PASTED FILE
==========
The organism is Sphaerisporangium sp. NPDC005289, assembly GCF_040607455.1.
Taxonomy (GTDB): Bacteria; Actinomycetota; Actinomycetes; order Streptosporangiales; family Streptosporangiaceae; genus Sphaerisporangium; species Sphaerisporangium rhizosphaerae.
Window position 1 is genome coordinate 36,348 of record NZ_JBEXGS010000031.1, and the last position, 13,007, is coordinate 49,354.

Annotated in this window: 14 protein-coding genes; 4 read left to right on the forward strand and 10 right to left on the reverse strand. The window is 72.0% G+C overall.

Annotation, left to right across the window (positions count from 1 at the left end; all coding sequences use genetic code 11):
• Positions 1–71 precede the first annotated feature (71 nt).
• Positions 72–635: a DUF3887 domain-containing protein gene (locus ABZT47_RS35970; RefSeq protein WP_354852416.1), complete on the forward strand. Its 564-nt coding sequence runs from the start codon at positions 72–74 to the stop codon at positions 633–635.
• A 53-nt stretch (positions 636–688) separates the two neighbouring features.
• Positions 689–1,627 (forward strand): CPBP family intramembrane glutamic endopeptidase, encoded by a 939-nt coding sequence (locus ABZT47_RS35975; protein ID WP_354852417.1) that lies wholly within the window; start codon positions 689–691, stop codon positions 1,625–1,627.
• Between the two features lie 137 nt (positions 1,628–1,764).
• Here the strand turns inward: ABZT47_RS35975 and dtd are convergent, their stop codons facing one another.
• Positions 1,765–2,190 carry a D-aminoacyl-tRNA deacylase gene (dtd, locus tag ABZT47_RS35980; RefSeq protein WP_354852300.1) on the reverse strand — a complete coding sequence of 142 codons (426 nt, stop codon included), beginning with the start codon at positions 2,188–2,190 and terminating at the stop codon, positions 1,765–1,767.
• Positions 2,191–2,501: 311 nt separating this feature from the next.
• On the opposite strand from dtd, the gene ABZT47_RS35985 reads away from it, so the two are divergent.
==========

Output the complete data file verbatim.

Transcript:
The organism is Sphaerisporangium sp. NPDC005289, assembly GCF_040607455.1.
Taxonomy (GTDB): Bacteria; Actinomycetota; Actinomycetes; order Streptosporangiales; family Streptosporangiaceae; genus Sphaerisporangium; species Sphaerisporangium rhizosphaerae.
Window position 1 is genome coordinate 36,348 of record NZ_JBEXGS010000031.1, and the last position, 13,007, is coordinate 49,354.

Annotated in this window: 14 protein-coding genes; 4 read left to right on the forward strand and 10 right to left on the reverse strand. The window is 72.0% G+C overall.

Annotation, left to right across the window (positions count from 1 at the left end; all coding sequences use genetic code 11):
• Positions 1–71 precede the first annotated feature (71 nt).
• Positions 72–635: a DUF3887 domain-containing protein gene (locus ABZT47_RS35970; RefSeq protein WP_354852416.1), complete on the forward strand. Its 564-nt coding sequence runs from the start codon at positions 72–74 to the stop codon at positions 633–635.
• A 53-nt stretch (positions 636–688) separates the two neighbouring features.
• Positions 689–1,627 (forward strand): CPBP family intramembrane glutamic endopeptidase, encoded by a 939-nt coding sequence (locus ABZT47_RS35975; protein ID WP_354852417.1) that lies wholly within the window; start codon positions 689–691, stop codon positions 1,625–1,627.
• Between the two features lie 137 nt (positions 1,628–1,764).
• Here the strand turns inward: ABZT47_RS35975 and dtd are convergent, their stop codons facing one another.
• Positions 1,765–2,190 carry a D-aminoacyl-tRNA deacylase gene (dtd, locus tag ABZT47_RS35980; RefSeq protein WP_354852300.1) on the reverse strand — a complete coding sequence of 142 codons (426 nt, stop codon included), beginning with the start codon at positions 2,188–2,190 and terminating at the stop codon, positions 1,765–1,767.
• Positions 2,191–2,501: 311 nt separating this feature from the next.
• On the opposite strand from dtd, the gene ABZT47_RS35985 reads away from it, so the two are divergent.